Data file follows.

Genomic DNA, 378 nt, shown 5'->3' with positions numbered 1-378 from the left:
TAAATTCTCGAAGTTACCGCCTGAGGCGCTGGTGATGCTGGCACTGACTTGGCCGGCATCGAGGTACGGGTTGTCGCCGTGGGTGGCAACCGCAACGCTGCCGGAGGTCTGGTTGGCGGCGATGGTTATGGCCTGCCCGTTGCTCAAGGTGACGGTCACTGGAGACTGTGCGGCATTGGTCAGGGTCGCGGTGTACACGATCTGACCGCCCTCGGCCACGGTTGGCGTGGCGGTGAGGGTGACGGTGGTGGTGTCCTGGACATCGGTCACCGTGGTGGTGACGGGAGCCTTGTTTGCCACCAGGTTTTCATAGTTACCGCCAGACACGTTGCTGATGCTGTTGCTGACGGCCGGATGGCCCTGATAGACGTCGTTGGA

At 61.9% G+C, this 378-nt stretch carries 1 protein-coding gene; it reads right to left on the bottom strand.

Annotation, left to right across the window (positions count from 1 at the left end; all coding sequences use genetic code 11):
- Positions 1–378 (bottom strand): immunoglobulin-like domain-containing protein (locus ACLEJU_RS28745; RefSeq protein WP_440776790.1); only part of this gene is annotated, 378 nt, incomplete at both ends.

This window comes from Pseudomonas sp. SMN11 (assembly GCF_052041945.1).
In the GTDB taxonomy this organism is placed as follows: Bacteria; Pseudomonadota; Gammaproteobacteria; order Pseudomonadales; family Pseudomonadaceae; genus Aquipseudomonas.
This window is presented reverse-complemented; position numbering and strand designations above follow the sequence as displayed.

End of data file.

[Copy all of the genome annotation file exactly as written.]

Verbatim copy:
Genomic DNA, 378 nt, shown 5'->3' with positions numbered 1-378 from the left:
TAAATTCTCGAAGTTACCGCCTGAGGCGCTGGTGATGCTGGCACTGACTTGGCCGGCATCGAGGTACGGGTTGTCGCCGTGGGTGGCAACCGCAACGCTGCCGGAGGTCTGGTTGGCGGCGATGGTTATGGCCTGCCCGTTGCTCAAGGTGACGGTCACTGGAGACTGTGCGGCATTGGTCAGGGTCGCGGTGTACACGATCTGACCGCCCTCGGCCACGGTTGGCGTGGCGGTGAGGGTGACGGTGGTGGTGTCCTGGACATCGGTCACCGTGGTGGTGACGGGAGCCTTGTTTGCCACCAGGTTTTCATAGTTACCGCCAGACACGTTGCTGATGCTGTTGCTGACGGCCGGATGGCCCTGATAGACGTCGTTGGA

At 61.9% G+C, this 378-nt stretch carries 1 protein-coding gene; it reads right to left on the bottom strand.

Annotation, left to right across the window (positions count from 1 at the left end; all coding sequences use genetic code 11):
- Positions 1–378 (bottom strand): immunoglobulin-like domain-containing protein (locus ACLEJU_RS28745; RefSeq protein WP_440776790.1); only part of this gene is annotated, 378 nt, incomplete at both ends.

This window comes from Pseudomonas sp. SMN11 (assembly GCF_052041945.1).
In the GTDB taxonomy this organism is placed as follows: Bacteria; Pseudomonadota; Gammaproteobacteria; order Pseudomonadales; family Pseudomonadaceae; genus Aquipseudomonas.
This window is presented reverse-complemented; position numbering and strand designations above follow the sequence as displayed.